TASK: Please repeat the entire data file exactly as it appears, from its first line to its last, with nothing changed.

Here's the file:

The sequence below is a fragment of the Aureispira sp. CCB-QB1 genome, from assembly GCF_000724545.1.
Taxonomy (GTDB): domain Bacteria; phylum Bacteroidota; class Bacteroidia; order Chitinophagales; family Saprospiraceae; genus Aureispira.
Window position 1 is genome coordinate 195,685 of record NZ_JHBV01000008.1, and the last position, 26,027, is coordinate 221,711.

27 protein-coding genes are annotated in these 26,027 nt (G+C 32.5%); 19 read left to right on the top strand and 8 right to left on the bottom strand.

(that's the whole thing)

The sequence below is a fragment of the Aureispira sp. CCB-QB1 genome, from assembly GCF_000724545.1.
Taxonomy (GTDB): domain Bacteria; phylum Bacteroidota; class Bacteroidia; order Chitinophagales; family Saprospiraceae; genus Aureispira.
Window position 1 is genome coordinate 195,685 of record NZ_JHBV01000008.1, and the last position, 26,027, is coordinate 221,711.

27 protein-coding genes are annotated in these 26,027 nt (G+C 32.5%); 19 read left to right on the top strand and 8 right to left on the bottom strand.